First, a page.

April 15, 2011


Yesterday on the way to the park I was struck by a heartening sight. A small tree that had been stumped and left to look like a three foot pole several months prior had sprouted. From top to bottom its sturdy red-brown branches were a testament to its renewed life. Whoever had treated the little tree with such brutality would now find it defiant with vibrancy and I could tell from its new shape, it intended to be symmetrical and beautiful. I applauded its sprit as I passed.

I was thinking these congratulatory thoughts as I entered the park and came upon the cherry tree that had bloomed in February (blog: 2/18/11). Back then, I’d wondered how it would fare, aware that winter was a dangerous time to trumpet petals of spring. Yet on this day, two months later, it continued to bloom, just as it had through the frosts and hail of March, its blossoms now in concert with the flowering trees nearby; and oh, how beautifully it sang in colors strong and boisterous, proud to have endured the tempests of that departing season.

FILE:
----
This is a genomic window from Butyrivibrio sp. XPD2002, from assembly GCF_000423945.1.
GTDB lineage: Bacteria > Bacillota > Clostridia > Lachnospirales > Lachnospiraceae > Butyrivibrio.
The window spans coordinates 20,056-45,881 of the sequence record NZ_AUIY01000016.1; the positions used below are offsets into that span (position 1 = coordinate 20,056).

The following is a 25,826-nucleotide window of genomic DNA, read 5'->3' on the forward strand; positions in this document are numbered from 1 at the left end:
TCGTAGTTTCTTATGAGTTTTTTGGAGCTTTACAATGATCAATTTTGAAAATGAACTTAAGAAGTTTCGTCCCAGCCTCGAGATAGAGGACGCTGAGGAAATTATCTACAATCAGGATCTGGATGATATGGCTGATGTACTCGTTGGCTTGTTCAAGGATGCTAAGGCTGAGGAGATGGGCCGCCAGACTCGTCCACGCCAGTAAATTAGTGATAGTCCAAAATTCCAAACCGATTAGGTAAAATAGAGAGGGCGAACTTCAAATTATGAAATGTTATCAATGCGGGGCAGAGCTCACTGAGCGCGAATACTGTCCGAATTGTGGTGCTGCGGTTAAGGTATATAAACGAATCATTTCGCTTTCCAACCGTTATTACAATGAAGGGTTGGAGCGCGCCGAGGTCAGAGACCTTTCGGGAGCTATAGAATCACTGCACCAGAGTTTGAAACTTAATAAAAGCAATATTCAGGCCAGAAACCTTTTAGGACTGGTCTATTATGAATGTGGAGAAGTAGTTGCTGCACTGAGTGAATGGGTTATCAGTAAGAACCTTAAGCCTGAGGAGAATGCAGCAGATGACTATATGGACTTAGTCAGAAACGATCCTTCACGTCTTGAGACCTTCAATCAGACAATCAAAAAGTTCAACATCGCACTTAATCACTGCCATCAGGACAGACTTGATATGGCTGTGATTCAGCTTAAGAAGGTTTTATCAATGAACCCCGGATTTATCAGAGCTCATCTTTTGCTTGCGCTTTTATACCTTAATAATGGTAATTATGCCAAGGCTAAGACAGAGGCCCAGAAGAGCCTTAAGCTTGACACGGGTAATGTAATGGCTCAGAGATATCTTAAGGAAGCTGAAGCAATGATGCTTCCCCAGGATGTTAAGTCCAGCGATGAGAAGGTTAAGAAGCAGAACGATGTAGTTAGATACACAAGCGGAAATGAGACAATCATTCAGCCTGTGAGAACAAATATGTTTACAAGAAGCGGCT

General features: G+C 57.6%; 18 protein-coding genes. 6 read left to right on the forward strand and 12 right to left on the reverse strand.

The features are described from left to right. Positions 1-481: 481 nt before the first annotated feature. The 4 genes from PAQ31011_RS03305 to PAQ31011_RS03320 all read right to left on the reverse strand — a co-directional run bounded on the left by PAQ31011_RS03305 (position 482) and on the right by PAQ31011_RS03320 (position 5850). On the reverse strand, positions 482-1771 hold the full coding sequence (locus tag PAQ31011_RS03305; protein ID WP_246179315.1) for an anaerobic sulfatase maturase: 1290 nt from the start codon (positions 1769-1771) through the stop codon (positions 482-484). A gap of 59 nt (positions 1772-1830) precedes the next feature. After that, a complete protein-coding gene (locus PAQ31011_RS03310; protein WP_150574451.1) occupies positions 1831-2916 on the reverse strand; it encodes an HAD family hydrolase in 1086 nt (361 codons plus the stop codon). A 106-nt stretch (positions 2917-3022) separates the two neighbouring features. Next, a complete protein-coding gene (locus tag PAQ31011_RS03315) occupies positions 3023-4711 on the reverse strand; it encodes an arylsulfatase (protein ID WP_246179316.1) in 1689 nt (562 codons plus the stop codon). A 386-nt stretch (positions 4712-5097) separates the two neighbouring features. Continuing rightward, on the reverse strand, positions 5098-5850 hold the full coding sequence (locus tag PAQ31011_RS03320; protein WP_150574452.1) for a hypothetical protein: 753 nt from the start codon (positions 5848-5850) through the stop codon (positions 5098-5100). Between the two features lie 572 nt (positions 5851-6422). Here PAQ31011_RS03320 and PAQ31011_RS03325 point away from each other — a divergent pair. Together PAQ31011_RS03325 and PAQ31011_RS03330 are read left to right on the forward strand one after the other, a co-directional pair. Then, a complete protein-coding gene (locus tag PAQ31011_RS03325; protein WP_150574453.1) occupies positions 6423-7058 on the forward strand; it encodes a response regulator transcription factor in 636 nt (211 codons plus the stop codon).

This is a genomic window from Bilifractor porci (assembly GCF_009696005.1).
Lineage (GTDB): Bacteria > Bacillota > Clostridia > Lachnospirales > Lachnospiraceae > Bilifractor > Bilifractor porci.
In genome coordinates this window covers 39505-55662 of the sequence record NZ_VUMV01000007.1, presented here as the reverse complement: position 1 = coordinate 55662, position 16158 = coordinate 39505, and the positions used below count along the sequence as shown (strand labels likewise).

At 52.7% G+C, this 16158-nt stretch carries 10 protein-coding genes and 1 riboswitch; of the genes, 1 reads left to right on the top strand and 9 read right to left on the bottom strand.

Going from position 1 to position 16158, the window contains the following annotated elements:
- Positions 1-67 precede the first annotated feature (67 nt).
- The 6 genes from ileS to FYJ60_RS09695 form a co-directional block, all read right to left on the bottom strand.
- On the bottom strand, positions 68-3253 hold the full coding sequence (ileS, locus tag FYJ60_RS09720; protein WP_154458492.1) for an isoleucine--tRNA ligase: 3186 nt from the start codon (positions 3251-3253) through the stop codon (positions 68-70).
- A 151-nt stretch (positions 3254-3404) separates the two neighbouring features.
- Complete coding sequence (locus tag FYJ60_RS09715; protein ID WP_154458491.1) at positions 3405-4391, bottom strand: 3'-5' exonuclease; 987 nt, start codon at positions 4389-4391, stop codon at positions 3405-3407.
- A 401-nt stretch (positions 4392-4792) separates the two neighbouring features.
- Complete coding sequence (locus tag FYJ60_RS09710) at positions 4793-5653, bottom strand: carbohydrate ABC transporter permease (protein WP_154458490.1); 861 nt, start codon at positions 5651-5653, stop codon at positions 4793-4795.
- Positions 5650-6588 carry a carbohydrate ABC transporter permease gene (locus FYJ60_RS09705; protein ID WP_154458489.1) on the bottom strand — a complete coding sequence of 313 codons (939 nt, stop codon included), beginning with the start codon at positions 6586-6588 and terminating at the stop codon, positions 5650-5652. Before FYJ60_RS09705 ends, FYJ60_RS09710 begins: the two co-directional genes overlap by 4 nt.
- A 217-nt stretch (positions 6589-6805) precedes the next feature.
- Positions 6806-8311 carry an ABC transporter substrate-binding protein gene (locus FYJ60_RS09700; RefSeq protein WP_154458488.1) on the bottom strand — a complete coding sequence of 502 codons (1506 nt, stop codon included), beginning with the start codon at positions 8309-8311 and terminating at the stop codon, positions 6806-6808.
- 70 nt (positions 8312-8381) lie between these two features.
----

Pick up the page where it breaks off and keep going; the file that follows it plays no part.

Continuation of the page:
Sigmund Freud speculated that a death drive exists in each of us which sometimes overrides our pleasure principle. He believed he’d found some physical evidence for his theory through his study of masochistic behavior. But if he is correct, I’d say my two trees, flush with the riot of spring, proclaim this destructive impulse is a weak one.  And if the life force is strong in them, it is equally strong in humans.  Aleksandr Solzhenitsyn’s “The Gulag Archipelago, or “One day in the Life of Ivan Denisovic” or Anne Frank’s diary are works that belie the death force. April is the month that herald’s life’s supremacy.  

I think it strange that astronomers should peer through their powerful telescopes for signs of existence on other planets. If they saw my two triumphant trees, they’d be bound to ask, “How could there not be life?”